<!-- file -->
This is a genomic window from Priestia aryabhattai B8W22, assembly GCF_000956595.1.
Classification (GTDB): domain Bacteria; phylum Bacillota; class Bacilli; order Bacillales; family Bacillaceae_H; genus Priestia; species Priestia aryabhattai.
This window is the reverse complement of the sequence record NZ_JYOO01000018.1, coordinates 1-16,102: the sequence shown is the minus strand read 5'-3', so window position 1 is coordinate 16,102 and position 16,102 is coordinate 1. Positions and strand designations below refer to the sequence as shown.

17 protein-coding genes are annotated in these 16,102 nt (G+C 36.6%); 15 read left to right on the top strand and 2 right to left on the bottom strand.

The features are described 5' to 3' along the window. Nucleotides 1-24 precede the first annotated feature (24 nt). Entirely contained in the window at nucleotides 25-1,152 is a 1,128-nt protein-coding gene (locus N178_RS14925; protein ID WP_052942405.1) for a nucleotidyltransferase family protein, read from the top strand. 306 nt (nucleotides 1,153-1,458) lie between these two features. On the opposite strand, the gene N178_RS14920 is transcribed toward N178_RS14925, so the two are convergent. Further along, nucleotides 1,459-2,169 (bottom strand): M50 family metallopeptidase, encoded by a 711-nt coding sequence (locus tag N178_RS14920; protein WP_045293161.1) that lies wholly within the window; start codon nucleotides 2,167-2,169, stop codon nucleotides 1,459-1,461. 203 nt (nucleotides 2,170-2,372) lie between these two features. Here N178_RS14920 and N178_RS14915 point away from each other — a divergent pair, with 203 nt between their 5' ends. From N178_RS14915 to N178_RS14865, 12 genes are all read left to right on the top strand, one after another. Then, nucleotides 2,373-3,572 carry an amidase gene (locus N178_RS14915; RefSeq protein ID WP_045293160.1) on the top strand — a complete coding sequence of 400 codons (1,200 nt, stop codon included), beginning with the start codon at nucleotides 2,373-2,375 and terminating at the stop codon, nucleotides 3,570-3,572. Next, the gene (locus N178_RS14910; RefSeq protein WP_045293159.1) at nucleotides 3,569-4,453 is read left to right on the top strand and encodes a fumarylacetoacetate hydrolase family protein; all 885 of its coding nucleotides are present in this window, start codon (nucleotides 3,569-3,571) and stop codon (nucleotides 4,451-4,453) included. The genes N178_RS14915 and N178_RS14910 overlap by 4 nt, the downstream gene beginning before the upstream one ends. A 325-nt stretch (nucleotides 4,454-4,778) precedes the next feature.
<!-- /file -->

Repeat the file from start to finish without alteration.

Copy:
This is a genomic window from Priestia aryabhattai B8W22, assembly GCF_000956595.1.
Classification (GTDB): domain Bacteria; phylum Bacillota; class Bacilli; order Bacillales; family Bacillaceae_H; genus Priestia; species Priestia aryabhattai.
This window is the reverse complement of the sequence record NZ_JYOO01000018.1, coordinates 1-16,102: the sequence shown is the minus strand read 5'-3', so window position 1 is coordinate 16,102 and position 16,102 is coordinate 1. Positions and strand designations below refer to the sequence as shown.

17 protein-coding genes are annotated in these 16,102 nt (G+C 36.6%); 15 read left to right on the top strand and 2 right to left on the bottom strand.

The features are described 5' to 3' along the window. Nucleotides 1-24 precede the first annotated feature (24 nt). Entirely contained in the window at nucleotides 25-1,152 is a 1,128-nt protein-coding gene (locus N178_RS14925; protein ID WP_052942405.1) for a nucleotidyltransferase family protein, read from the top strand. 306 nt (nucleotides 1,153-1,458) lie between these two features. On the opposite strand, the gene N178_RS14920 is transcribed toward N178_RS14925, so the two are convergent. Further along, nucleotides 1,459-2,169 (bottom strand): M50 family metallopeptidase, encoded by a 711-nt coding sequence (locus tag N178_RS14920; protein WP_045293161.1) that lies wholly within the window; start codon nucleotides 2,167-2,169, stop codon nucleotides 1,459-1,461. 203 nt (nucleotides 2,170-2,372) lie between these two features. Here N178_RS14920 and N178_RS14915 point away from each other — a divergent pair, with 203 nt between their 5' ends. From N178_RS14915 to N178_RS14865, 12 genes are all read left to right on the top strand, one after another. Then, nucleotides 2,373-3,572 carry an amidase gene (locus N178_RS14915; RefSeq protein ID WP_045293160.1) on the top strand — a complete coding sequence of 400 codons (1,200 nt, stop codon included), beginning with the start codon at nucleotides 2,373-2,375 and terminating at the stop codon, nucleotides 3,570-3,572. Next, the gene (locus N178_RS14910; RefSeq protein WP_045293159.1) at nucleotides 3,569-4,453 is read left to right on the top strand and encodes a fumarylacetoacetate hydrolase family protein; all 885 of its coding nucleotides are present in this window, start codon (nucleotides 3,569-3,571) and stop codon (nucleotides 4,451-4,453) included. The genes N178_RS14915 and N178_RS14910 overlap by 4 nt, the downstream gene beginning before the upstream one ends. A 325-nt stretch (nucleotides 4,454-4,778) precedes the next feature.